The Paris Climate Agreement embodies a commitment to hold the increase in the global average temperature to less than 2 Celsius degrees above preindustrial levels. Most strategies to achieve this goal involve reductions in greenhouse gas emissions from human activities such as burning fossil fuels as well as various land use activities. But there are also so-called Natural Climate Solutions, which relate to the storage of carbon and reduction in carbon emissions across global forests, wetlands, grasslands, and agricultural lands.
Plants and soils across the planet currently absorb abut 20% of human-generated greenhouse gas emissions. Some of this is offset by emissions caused by our land use activities such as forestry and agriculture.
According to a study published in the Proceedings for the National Academy of Sciences, a concerted effort at planting trees, restoring peatlands, and better land management could provide more than 1/3 of the greenhouse gas mitigation needed over the next decade to meet the Paris climate goals.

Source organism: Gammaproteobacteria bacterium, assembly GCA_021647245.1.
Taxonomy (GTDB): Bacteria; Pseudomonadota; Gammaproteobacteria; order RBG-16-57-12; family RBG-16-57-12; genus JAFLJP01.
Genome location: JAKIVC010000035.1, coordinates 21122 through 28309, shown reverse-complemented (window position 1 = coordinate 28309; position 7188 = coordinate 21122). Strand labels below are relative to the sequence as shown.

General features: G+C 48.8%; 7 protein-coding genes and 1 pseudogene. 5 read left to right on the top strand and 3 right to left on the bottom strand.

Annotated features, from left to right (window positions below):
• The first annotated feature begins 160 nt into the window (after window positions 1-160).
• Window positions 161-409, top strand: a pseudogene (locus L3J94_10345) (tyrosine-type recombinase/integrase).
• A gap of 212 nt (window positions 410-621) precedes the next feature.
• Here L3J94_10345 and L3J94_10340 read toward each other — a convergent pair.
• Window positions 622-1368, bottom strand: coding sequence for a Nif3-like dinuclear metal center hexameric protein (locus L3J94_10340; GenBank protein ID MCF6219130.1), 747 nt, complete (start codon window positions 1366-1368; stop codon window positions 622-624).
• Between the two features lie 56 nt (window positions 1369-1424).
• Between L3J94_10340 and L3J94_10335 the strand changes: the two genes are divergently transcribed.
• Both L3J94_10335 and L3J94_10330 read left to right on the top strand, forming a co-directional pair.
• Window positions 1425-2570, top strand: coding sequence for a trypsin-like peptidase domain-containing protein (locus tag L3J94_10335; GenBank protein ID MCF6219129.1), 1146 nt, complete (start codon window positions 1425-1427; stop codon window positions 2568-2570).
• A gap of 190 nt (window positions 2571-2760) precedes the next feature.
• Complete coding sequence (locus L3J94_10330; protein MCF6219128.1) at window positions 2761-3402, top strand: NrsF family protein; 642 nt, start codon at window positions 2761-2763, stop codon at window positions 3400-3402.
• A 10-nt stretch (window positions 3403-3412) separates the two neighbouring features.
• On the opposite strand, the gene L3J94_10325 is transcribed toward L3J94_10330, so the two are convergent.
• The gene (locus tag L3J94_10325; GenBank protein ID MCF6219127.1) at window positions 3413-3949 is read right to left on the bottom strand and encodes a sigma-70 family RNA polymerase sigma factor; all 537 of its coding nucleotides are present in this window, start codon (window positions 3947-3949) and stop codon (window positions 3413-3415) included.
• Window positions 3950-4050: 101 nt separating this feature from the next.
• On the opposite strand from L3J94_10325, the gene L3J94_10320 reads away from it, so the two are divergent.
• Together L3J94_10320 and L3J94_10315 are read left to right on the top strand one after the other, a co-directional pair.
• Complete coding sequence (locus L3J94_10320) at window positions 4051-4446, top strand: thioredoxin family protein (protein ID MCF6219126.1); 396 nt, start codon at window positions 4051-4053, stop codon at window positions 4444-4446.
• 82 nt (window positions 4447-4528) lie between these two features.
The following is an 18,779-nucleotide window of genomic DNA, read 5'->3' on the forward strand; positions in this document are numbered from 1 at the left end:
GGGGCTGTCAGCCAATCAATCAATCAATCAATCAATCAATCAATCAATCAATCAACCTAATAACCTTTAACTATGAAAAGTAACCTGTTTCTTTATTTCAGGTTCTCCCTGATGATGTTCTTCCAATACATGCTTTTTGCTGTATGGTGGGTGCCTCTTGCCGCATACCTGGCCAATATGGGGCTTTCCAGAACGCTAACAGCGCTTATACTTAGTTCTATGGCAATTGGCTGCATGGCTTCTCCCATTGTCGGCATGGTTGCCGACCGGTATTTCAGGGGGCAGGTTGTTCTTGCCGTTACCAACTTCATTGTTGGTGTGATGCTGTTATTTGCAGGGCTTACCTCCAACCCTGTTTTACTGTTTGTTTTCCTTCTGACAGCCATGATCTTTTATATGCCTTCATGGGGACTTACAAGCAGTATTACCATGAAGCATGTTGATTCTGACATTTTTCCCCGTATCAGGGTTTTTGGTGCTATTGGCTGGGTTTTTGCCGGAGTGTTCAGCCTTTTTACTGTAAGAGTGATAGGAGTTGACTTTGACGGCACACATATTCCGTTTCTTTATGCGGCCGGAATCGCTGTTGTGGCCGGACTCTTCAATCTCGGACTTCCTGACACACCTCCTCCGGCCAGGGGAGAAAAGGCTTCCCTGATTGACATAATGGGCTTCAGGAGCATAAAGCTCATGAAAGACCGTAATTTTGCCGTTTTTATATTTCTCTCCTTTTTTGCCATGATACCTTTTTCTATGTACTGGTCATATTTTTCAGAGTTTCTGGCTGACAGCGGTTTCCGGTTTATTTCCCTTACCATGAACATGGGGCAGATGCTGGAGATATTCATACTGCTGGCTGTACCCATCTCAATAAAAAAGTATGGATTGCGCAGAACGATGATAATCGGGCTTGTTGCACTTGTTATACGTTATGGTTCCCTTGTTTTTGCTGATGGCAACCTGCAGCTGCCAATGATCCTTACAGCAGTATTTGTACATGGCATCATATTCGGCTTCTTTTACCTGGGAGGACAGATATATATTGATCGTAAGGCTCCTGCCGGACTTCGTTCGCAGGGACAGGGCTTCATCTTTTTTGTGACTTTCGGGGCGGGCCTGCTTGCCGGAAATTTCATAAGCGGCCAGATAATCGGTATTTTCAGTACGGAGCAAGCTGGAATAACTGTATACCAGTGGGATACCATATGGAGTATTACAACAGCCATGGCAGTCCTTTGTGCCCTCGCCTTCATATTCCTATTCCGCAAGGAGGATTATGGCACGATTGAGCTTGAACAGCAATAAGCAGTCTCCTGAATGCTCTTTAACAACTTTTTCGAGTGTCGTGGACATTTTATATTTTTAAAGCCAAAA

These activities are known as “natural climate solutions” and could prevent as much as 11 billion tons of carbon dioxide from ending up in the atmosphere each year. (According to the Nature Conservancy, this is equivalent to nations stopping burning oil completely).
Is this practical? Nations would need to engage in reforestation efforts, peatland and coastal wetland restoration, conversion of former agricultural land to forests, and the diligent protection of existing forests and wetlands from future development. Reassuringly, the projections were based on land use that continues to meet human food needs while making these changes.
Such regreening would also offer water filtration, flood buffering, soil health and biodiversity benefits. But are any nations seriously considering this strategy? It is hard to say.
Photo, posted June 2, 2012, courtesy of Nicholas Tonelli via Flickr.